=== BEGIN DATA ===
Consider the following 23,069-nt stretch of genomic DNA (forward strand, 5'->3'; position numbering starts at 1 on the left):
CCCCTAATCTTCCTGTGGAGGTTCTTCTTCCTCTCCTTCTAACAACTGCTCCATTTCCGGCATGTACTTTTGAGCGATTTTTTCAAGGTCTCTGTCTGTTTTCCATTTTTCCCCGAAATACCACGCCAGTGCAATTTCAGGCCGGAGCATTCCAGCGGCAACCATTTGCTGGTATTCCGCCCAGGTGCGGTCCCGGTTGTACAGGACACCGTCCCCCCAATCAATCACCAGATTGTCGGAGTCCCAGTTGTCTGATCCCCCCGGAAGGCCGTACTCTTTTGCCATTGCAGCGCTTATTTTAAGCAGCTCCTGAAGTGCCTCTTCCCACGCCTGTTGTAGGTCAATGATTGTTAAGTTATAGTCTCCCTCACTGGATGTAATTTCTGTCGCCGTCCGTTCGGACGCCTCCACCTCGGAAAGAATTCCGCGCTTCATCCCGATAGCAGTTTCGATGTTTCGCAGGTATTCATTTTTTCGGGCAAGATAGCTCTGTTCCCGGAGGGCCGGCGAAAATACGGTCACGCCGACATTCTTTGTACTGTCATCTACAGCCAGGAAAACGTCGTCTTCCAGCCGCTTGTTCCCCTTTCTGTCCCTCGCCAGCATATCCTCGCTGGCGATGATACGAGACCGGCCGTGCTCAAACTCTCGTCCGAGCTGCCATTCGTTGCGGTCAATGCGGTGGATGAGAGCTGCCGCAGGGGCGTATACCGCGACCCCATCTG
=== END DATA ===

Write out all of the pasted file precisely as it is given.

Consider the following 23,069-nt stretch of genomic DNA (forward strand, 5'->3'; position numbering starts at 1 on the left):
CCCCTAATCTTCCTGTGGAGGTTCTTCTTCCTCTCCTTCTAACAACTGCTCCATTTCCGGCATGTACTTTTGAGCGATTTTTTCAAGGTCTCTGTCTGTTTTCCATTTTTCCCCGAAATACCACGCCAGTGCAATTTCAGGCCGGAGCATTCCAGCGGCAACCATTTGCTGGTATTCCGCCCAGGTGCGGTCCCGGTTGTACAGGACACCGTCCCCCCAATCAATCACCAGATTGTCGGAGTCCCAGTTGTCTGATCCCCCCGGAAGGCCGTACTCTTTTGCCATTGCAGCGCTTATTTTAAGCAGCTCCTGAAGTGCCTCTTCCCACGCCTGTTGTAGGTCAATGATTGTTAAGTTATAGTCTCCCTCACTGGATGTAATTTCTGTCGCCGTCCGTTCGGACGCCTCCACCTCGGAAAGAATTCCGCGCTTCATCCCGATAGCAGTTTCGATGTTTCGCAGGTATTCATTTTTTCGGGCAAGATAGCTCTGTTCCCGGAGGGCCGGCGAAAATACGGTCACGCCGACATTCTTTGTACTGTCATCTACAGCCAGGAAAACGTCGTCTTCCAGCCGCTTGTTCCCCTTTCTGTCCCTCGCCAGCATATCCTCGCTGGCGATGATACGAGACCGGCCGTGCTCAAACTCTCGTCCGAGCTGCCATTCGTTGCGGTCAATGCGGTGGATGAGAGCTGCCGCAGGGGCGTATACCGCGACCCCATCTG